Thursday, February 22, 2007

The Suffocating Machine

Eszter & I were very interested in the hypoxic testing and training that Andrew's been doing. However, as don't live in London, using The Third Space's hypoxic chamber wasn't really an option. We did explore the possibility of using the chamber at TeamBath - a £30 million sports facility at Bath University, including a Sports Training Village used as a training base by Olympic and world-level athletes. Whilst they were very helpful, it just wasn't practical, partly because of their opening hours, and also because of the travelling time.

So, we bit the bullet and hired a hypoxicator - a machine that sucks oxygen out of the air and feeds it to you via a mask - from
The Altitiude Centre (run by the very helpful Richard Pullen, who knows a thing or three about endurance events). Eszter's mum, who's a doctor, took to referring to it - somewhat disturbingly - as The Suffocating Machine, and the label stuck. It wasn't a cheap option (we've had entire holidays for less), but if it means we could enjoy climbing Kilimanjaro a bit more, and minimize the risk of Acute Mountain Sickness (AMS) then - in the context of the overall cost of the trip - it doesn't seem quite so bad.

The hypoxicator is used to perform Intermittent Hypoxic Training (IHT). So what's that all about then? To quote from the website of GO2Altitude (manufacturers of the machine we hired) -

IHT exposes the recipient to "hypoxic air" containing 16 - 9% oxygen (equating to an altitude exposure of 2,000 to 6,500 metres above sea level) intermittently at 4-6 minute intervals alternated with breathing normal (sea-level). The 45-90 minute session is conducted once or twice a day while the participant sits comfortably, perhaps while reading or watching television. A course of acclimatisation requires 15 – 20 sessions.

Exposure to altitude in the aforementioned manner stimulates the various biochemical and physiological adaptations necessary to ensure an increased oxygen carrying capacity within the body, ensuring the user is adapted to the altitude of the proposed destination before even leaving sea-level.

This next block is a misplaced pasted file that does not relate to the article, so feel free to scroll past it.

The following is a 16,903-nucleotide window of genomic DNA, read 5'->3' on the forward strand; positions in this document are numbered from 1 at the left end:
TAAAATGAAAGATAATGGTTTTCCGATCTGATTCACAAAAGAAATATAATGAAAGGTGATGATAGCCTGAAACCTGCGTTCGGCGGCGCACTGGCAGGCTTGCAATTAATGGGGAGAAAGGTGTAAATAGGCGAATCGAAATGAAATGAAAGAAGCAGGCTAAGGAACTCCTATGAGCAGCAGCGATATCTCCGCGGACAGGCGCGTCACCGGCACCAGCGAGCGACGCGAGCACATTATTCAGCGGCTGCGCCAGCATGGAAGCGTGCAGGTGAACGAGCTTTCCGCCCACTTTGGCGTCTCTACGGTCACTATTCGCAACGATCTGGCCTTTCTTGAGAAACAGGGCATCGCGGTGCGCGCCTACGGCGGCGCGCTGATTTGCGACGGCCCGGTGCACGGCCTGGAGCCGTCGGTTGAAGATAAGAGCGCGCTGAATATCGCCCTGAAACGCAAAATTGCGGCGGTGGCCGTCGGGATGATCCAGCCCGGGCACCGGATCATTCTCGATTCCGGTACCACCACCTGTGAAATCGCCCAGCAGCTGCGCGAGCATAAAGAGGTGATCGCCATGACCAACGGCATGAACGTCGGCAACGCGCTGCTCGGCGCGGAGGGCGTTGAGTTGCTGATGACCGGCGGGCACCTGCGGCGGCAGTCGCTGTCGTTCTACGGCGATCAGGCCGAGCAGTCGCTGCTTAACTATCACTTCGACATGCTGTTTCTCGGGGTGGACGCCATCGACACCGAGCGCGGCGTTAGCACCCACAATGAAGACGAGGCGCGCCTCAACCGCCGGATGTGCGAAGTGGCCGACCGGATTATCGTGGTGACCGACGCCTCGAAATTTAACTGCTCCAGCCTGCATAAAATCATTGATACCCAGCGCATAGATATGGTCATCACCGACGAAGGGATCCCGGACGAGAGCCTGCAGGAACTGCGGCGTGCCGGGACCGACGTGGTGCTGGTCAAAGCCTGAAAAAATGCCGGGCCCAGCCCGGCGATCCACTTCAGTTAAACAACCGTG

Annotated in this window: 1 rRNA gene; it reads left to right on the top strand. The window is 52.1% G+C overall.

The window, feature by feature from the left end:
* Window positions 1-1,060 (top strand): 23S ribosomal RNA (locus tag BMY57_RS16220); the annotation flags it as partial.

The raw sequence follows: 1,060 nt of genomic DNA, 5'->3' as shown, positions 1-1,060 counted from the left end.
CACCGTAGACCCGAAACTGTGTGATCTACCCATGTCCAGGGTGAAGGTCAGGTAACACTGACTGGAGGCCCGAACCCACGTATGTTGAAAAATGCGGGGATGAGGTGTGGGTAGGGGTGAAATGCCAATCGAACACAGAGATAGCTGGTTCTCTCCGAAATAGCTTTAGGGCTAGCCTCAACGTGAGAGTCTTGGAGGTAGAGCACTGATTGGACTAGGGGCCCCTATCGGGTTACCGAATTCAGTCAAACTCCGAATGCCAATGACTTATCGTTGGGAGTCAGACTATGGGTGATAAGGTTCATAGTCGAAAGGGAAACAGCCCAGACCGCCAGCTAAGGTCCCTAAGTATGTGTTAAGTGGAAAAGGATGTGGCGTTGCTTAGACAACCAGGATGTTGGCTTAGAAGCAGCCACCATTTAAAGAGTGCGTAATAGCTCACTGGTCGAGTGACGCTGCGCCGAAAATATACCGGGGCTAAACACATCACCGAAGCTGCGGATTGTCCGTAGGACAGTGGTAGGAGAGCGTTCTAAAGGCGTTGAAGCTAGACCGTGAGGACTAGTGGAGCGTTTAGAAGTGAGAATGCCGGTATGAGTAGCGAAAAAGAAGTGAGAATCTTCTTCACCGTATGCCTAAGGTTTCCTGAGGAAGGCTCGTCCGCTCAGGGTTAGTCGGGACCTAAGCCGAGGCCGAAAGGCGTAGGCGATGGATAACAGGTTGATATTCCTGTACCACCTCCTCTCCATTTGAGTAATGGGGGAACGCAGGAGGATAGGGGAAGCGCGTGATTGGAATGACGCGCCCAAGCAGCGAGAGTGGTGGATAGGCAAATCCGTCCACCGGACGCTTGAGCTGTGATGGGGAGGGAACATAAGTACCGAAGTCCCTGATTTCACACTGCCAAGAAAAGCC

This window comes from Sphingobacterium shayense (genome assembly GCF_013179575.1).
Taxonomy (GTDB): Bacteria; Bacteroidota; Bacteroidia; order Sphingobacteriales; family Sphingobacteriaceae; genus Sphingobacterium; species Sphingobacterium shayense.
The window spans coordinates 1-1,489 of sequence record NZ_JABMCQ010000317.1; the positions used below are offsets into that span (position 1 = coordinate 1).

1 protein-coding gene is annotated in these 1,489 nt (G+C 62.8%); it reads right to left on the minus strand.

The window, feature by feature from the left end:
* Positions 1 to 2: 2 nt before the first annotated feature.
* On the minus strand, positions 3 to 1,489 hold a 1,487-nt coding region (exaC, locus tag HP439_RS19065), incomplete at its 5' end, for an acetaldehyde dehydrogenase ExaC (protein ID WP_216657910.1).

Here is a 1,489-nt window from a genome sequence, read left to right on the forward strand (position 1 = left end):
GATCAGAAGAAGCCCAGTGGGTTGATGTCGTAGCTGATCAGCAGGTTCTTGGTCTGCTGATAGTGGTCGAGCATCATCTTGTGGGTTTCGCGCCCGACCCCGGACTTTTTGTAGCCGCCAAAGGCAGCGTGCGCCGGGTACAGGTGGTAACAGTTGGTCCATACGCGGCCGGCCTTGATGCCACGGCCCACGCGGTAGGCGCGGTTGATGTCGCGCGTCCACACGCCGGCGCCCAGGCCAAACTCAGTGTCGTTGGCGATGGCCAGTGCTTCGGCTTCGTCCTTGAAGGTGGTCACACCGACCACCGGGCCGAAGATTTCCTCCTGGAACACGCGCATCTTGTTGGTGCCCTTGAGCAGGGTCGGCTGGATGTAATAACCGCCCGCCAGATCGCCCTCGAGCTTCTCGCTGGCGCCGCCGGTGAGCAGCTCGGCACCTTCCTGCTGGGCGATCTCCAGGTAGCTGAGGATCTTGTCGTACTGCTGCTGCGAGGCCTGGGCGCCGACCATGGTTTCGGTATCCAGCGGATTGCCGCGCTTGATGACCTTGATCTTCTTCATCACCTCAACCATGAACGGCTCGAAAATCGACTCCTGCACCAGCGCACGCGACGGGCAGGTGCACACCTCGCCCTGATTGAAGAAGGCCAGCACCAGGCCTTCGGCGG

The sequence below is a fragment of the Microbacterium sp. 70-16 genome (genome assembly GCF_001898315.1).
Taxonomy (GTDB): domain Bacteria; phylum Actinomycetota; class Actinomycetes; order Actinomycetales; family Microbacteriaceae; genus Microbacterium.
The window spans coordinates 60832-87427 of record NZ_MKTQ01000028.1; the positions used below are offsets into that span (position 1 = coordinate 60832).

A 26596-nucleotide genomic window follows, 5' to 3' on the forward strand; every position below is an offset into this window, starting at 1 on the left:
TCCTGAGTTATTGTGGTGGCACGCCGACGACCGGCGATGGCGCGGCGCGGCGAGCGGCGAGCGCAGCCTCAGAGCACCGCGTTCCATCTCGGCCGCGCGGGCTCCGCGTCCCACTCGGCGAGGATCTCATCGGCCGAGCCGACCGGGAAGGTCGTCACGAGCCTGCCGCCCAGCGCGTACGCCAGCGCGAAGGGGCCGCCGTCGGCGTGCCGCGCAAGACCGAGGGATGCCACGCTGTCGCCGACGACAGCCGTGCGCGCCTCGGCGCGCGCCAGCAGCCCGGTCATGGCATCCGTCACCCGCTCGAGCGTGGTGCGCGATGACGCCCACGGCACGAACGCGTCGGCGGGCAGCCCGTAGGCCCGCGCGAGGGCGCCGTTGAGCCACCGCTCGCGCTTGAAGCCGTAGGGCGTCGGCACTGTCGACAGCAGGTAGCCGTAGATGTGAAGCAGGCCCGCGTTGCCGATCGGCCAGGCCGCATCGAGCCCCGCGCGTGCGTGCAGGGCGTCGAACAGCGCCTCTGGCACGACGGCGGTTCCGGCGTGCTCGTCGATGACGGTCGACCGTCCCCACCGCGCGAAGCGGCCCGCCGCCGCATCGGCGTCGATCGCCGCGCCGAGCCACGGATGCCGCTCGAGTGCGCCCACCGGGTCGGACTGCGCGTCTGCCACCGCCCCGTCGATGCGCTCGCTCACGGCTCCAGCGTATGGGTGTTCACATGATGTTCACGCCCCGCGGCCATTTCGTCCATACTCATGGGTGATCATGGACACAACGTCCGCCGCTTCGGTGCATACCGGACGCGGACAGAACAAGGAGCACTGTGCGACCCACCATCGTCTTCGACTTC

Watching TV whilst doing it is more of a challenge than it sounds. For one thing you're having to clamp a large face mask to your head, and support an air reservoir the size of a rugby ball. For another the machine is loud, so the TV has to be at an anti-socially high volume. And you're having to keep an eye on the display, so you know how your pulse and oxygen saturation levels are doing, and can see when to start or stop using the mask.

We started off at 13% oxygen - equivalent to being at about 3,900m, which is already into the region where AMS can start to strike. You could definitely feel the lack of oxygen, and you could see the effect on little graphical read-out on the machine, as the oxygen saturation of your blood fell from its usual ~100%, to around 85%. Every few days the oxygen was reduced by 1%, until it was down to a mere 9% - as if we were at 6,500, or about 600 metres higher than Kilimanjaro. The first few times at 9% were decidedly soporific - rather like when you're trying to read before going to sleep, but you just can't keep your eyes open. But as the days passed, it got easier, presumably as our bodies adjusted to the rarified air.

Anyway, personal experience of breathing air with 9% oxygen for just 5 minutes at a time makes me very glad that we're only going up to a mere 5895m, where there's a whopping 10.1% oxygen. (That's 12.2% more actual oxygen, so is more significant than it might seem.) But it does make me marvel people who have climbed Himalayan peaks without oxygen - at the top of Everest there's less than 7% oxygen! Nuff respect to
Reinhold Messner.

Will it work? We hope so. However, we obviously won't know how we'd have performed if we hadn't done IHT. But if we can get to the top without feeling too dreadful, we think it will have been worth it.

And in just over a week we'll be able to let you know...


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